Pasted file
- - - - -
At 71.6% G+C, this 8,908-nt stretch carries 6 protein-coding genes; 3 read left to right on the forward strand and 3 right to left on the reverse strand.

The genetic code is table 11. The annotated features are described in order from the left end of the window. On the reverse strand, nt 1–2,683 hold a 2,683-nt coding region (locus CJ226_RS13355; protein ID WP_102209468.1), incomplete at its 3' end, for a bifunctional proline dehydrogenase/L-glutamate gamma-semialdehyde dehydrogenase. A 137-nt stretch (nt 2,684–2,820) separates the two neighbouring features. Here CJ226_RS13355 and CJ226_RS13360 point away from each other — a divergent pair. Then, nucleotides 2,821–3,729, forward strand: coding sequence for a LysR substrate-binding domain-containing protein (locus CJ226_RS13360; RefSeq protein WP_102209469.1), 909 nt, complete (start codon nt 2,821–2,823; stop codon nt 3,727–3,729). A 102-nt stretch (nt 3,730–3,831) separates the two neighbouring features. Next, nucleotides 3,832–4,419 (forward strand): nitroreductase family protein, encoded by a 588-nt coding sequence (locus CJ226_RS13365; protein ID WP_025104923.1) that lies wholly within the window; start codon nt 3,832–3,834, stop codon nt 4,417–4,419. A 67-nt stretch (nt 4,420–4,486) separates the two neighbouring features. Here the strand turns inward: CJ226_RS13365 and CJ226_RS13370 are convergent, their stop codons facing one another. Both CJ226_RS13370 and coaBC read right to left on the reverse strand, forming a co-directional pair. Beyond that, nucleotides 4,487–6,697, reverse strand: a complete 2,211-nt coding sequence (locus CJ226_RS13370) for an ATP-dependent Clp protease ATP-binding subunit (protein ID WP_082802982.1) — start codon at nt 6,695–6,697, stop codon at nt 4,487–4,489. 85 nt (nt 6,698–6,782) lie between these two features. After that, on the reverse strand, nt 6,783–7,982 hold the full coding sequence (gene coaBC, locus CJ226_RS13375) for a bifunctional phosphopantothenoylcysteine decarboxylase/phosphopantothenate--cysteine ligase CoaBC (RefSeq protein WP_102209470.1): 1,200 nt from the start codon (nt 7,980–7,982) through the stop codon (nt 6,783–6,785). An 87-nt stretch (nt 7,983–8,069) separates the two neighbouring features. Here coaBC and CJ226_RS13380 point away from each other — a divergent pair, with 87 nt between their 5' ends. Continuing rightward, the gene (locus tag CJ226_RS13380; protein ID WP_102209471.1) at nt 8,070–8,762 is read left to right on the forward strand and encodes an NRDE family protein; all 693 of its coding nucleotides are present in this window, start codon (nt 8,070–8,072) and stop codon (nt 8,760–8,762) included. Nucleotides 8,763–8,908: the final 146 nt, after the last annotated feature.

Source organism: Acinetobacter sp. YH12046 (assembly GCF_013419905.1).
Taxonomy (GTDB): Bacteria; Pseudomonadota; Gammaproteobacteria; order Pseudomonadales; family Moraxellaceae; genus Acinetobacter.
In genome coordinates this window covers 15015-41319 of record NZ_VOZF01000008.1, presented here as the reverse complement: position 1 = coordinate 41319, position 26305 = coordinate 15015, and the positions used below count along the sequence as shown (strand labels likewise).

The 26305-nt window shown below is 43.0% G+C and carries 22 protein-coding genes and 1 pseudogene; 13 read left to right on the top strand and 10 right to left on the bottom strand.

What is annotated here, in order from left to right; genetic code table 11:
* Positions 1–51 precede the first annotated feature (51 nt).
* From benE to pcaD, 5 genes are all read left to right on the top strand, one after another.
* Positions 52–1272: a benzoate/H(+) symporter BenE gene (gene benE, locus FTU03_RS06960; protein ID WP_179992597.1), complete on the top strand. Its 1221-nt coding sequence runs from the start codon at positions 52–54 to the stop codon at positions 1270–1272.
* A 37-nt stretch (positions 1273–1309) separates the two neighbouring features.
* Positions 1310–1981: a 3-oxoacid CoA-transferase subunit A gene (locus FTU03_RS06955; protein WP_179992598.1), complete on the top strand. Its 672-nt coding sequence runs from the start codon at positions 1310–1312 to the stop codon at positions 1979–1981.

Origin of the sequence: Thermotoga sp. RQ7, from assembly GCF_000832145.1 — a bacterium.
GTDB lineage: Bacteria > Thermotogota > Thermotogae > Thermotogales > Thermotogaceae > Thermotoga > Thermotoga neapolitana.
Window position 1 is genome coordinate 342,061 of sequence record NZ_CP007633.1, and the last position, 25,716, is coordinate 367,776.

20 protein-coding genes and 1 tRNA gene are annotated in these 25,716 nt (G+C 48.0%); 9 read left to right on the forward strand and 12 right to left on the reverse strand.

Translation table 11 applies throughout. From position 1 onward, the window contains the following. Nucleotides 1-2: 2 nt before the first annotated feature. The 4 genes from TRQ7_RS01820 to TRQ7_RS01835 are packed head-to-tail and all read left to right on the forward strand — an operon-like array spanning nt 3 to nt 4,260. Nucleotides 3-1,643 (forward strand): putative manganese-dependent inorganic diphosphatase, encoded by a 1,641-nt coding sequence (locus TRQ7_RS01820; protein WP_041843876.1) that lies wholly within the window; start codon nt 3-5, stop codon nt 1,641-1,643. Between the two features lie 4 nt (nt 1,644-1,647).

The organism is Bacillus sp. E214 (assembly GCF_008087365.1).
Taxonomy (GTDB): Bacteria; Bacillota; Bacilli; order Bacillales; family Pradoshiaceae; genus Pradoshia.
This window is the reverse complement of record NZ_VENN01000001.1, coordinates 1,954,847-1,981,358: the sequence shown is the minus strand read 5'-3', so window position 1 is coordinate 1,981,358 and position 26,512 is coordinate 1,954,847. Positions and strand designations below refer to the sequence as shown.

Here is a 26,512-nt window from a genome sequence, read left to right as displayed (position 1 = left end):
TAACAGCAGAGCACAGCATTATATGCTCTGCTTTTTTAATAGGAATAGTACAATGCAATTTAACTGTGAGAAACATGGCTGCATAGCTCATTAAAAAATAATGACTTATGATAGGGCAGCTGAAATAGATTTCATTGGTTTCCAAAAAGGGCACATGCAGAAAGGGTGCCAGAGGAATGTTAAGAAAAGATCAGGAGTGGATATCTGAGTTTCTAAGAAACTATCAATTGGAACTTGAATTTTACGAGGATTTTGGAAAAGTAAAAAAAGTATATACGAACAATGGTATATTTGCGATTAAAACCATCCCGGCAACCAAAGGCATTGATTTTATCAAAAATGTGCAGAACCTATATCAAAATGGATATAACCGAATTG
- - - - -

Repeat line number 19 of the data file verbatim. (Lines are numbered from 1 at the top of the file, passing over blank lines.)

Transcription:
Taxonomy (GTDB): Bacteria; Bacillota; Bacilli; order Bacillales; family Pradoshiaceae; genus Pradoshia.